With a strong conviction to hunt for the truth, Solene decided to visit the supermarket and ask to see the security camera of the building, specifically while the tremors happened.
There was a footage found, yes, but it only showed pictures before the shaking started. Solene couldn’t be more disappointed when the video stopped right when she and AC were about to approach the Nutella shelf.
‘A technical malfunction,’ the manager explained, but Solene didn’t buy it. It was damn too coincidental. Something in her gut told her it was intentional. As to why and who did it were the two questions that filled her mind.
Ultimately, she returned in her house with more questions than answers and those lingered until the next day.
Early in the morning, Solene met with her thesis partner and best friend, Myrna — a redhead with a short bob and thick lashes. They chose their favorite cafe outside the University, Cafe Tiala. The store was packed with customers unfortunately, so the two of them had to wait in line for their orders to be taken.
While listening to her friend talking, Solene caught a glimpse of a familiar face among the crowd of customers. She hissed silently when she realized who it was.
“Excuse me, Myr. I need to do something. Save my spot for me will you?” she said.
Her friend furrowed her brows and before she could answer, Solene was already walking straight to the person sitting coolly at a cozy corner of the cafe.
“A coincidence again?” Solene placed her arms akimbo while her eyes thinned at the sight of none other than Hein Masters.
He didn’t look up. His eyes continued to be glued on the newspaper he was holding, but he chuckled lightly and made a humming sound deep within his throat.
“That’s a rather weird way to open up a topic with a stranger.”
Solene’s jaw tensed.
“No, I’m not treating you a stranger anymore, Mr. Masters. More like a stalker.”
“Stalker?” He arched a brow and then shot a scolding eye towards her. “Woman, this is a coffee shop. Anyone has the freedom to come into this place. Myself included.”
Solene, upon hearing this, was caught off guard. She released a heavy sigh and routed her gaze to the floor.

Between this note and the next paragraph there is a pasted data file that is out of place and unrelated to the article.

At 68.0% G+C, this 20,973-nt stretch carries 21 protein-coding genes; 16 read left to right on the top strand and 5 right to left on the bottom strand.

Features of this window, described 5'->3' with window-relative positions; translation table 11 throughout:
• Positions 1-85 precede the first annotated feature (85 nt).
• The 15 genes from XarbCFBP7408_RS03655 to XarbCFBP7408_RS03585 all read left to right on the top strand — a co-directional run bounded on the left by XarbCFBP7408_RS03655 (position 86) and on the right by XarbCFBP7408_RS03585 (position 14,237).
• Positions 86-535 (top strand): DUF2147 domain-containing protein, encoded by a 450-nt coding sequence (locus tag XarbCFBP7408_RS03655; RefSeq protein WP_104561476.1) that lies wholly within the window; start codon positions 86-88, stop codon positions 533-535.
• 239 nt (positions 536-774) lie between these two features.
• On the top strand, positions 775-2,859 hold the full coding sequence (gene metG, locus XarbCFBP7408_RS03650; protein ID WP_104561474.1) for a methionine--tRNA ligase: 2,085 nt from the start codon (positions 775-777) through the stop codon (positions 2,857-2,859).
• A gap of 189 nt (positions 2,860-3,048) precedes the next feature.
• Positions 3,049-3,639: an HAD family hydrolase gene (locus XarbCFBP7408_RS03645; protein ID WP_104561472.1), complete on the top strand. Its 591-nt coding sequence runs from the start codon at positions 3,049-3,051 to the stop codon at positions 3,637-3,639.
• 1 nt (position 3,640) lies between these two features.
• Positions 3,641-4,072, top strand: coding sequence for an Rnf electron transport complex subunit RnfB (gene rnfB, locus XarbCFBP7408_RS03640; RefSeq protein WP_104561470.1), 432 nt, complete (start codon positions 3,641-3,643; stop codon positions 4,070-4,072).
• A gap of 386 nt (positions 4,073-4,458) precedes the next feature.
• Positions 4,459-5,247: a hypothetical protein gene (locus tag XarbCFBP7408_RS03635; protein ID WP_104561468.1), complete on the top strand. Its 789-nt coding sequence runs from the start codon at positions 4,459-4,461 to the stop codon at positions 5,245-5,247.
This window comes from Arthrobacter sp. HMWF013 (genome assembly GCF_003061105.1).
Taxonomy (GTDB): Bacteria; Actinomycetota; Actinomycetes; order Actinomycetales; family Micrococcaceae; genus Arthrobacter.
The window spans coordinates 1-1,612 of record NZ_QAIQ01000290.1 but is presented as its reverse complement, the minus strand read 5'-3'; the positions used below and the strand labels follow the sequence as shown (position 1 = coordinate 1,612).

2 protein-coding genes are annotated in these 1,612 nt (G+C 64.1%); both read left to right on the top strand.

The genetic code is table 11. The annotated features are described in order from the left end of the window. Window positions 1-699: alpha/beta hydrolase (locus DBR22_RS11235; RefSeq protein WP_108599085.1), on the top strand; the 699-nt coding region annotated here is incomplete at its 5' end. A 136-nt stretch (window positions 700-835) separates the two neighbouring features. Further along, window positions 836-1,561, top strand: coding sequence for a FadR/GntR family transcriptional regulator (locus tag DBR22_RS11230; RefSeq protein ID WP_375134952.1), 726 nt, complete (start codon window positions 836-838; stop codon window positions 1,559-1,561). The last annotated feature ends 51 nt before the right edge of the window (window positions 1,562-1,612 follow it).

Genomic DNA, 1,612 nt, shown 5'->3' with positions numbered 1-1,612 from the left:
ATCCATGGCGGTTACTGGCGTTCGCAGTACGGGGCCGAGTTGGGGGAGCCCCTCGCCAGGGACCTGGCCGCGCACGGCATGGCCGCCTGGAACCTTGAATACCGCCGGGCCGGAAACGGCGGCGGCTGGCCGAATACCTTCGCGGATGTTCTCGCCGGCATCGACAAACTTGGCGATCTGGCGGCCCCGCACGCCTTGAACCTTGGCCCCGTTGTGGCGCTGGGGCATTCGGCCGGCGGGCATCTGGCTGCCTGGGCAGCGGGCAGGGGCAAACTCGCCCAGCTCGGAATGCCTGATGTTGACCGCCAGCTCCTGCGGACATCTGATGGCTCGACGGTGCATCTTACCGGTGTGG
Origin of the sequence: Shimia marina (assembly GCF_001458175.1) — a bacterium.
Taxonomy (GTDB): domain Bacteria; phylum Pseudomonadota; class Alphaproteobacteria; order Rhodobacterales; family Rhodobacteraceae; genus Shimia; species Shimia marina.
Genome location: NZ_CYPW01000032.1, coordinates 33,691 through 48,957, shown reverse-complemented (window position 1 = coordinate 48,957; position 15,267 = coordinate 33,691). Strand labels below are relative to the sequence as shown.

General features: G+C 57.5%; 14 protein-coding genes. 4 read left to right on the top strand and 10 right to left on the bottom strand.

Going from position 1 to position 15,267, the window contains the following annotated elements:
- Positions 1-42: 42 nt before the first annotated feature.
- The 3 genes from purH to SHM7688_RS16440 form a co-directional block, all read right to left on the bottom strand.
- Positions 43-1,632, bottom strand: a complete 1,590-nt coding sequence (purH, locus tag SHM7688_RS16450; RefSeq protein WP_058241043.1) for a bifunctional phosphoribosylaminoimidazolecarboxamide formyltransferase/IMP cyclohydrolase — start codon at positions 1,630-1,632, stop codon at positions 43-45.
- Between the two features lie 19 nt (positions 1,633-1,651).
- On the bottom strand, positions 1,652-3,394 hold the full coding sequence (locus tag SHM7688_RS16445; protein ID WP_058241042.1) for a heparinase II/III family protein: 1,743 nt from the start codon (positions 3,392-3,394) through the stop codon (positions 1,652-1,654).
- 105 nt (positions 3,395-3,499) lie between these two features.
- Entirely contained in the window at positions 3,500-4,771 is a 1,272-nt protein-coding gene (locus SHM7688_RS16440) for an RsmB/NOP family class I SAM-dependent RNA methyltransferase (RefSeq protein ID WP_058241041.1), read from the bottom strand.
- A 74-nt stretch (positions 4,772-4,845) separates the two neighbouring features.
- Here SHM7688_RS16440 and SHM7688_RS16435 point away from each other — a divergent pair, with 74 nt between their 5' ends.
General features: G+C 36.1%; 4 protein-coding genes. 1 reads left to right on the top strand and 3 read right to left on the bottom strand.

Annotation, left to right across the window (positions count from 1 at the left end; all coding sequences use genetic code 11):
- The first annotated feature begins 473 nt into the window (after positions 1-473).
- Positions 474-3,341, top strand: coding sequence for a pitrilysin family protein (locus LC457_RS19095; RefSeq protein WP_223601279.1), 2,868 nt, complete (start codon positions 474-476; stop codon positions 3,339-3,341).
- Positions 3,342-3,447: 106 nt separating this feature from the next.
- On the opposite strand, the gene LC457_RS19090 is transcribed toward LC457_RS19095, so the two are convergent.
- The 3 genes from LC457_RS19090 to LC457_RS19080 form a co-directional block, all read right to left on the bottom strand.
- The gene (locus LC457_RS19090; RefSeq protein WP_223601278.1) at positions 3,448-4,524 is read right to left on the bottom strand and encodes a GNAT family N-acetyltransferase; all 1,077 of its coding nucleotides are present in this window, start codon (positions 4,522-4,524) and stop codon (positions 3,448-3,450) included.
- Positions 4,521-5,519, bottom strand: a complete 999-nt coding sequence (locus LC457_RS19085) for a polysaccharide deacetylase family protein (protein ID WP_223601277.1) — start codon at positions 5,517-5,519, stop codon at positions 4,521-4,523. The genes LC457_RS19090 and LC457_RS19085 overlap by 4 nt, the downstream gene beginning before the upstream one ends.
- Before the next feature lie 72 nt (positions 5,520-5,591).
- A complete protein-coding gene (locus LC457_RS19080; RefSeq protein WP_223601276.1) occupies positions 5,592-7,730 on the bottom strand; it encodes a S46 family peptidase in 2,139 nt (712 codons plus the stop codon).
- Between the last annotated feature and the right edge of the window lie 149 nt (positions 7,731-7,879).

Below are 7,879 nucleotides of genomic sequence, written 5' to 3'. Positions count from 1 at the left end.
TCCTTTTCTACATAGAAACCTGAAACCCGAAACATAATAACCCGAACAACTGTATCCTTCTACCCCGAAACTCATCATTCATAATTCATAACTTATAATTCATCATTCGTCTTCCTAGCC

He had a point, or maybe it was just his alibi? She didn’t want to add the part that this was her favorite coffee shop. That she had been coming here practically almost everyday since she was in middle grade. This information was obvious for any stalker who had researched her well.
Or maybe, she was just getting paranoid.
“Please,” Hein’s voice cut off her musings and this made her look up, “feel free to sit.” His eyes roamed side to side and then past her to the crowd of patrons. “There seems to be no vacancy,” he commented. “You can even invite your friend with you.”
Solene was almost tempted.
“No thanks,” she replied, voice monotone, and then turned around, intent to return to where her best friend was standing.
“Suit yourself,” she heard him say from behind. She twisted her lips resisting the urge to fire back a response. She didn’t want to cause any scene. She admitted it. She felt a little bit embarrassed accusing him like that, but he couldn’t blame her. Their consecutive meetings were just too much for her liking.
“I swear if I ever see that man again, I’m calling the police,” she muttered to herself instead whilst walking away.
Near the cashier, Myrna cocked her head to the side, her eyes turning to slits.
“Hmmm, who is that eye-candy?” she asked as soon as Solene stood near her.
Solene resisted the urge to look back at the man, but her best friend was enjoying herself ogling him. She actually didn’t bother to hide it.
“I have no idea,” Solene answered, biting the inside of her cheek. From the corner of her eye, she saw a couple leave their table. It was perfect timing. She immediately pulled her best friend towards the vacancy.
“But you were talking to him,” Myrna called out from behind her, now walking towards the fancy chairs. She glanced at Hein’s way and definitely caught him staring at them, or more to Solene, who just claimed her seat. Myrna couldn’t hide a grin from forming on her lips.
Solene, on the other hand, groaned. “Let’s just start with our planning Myr, please.”
Myrna shrugged her shoulders. “Okayyy, someone’s rather stingy today.”
Solene didn’t respond to her comment. She fished out her jot-down notebook and pen from her bag and placed them on the table. Her best friend did the same, plus two plastic folders of white and gray.
An hour later, Myrna waved a hand in between them.
“Hey, are you even listening to me?” she stated, feeling almost out of patience.
Solene blinked many times while clearing her throat.
“Yeah, uhmm, yes, I’m listening, Myr. I think if Professor Hadley will give us time then—”
“You were checking him out were you?” Myrna called out whilst wiggling her brows and grinning.
Solene flat out replied a hasty, “No.” She routed her eyes on the jot-down notebook and acted as if she was reading.
“Admit it, Lee,” Myrna kicked her toes under the table. “Your eyes are practically saying otherwise. I’ve been talking here for the past hour and here your attention is elsewhere.”
“I’m not checking him out okay?” Solene bit out, painstakingly trying to keep her voice down. “I’m just cautious. I feel there’s something about this man. He seems to be following me since two days ago but when I confront him to be a stalker, he denies it. Or well, he didn’t exactly ′deny’ it, more like in the lines of shrugging me off.”
She opted not to give more details. It was better that her best friend was blissfully unaware of her experience in the supermarket and their then conversation in the library.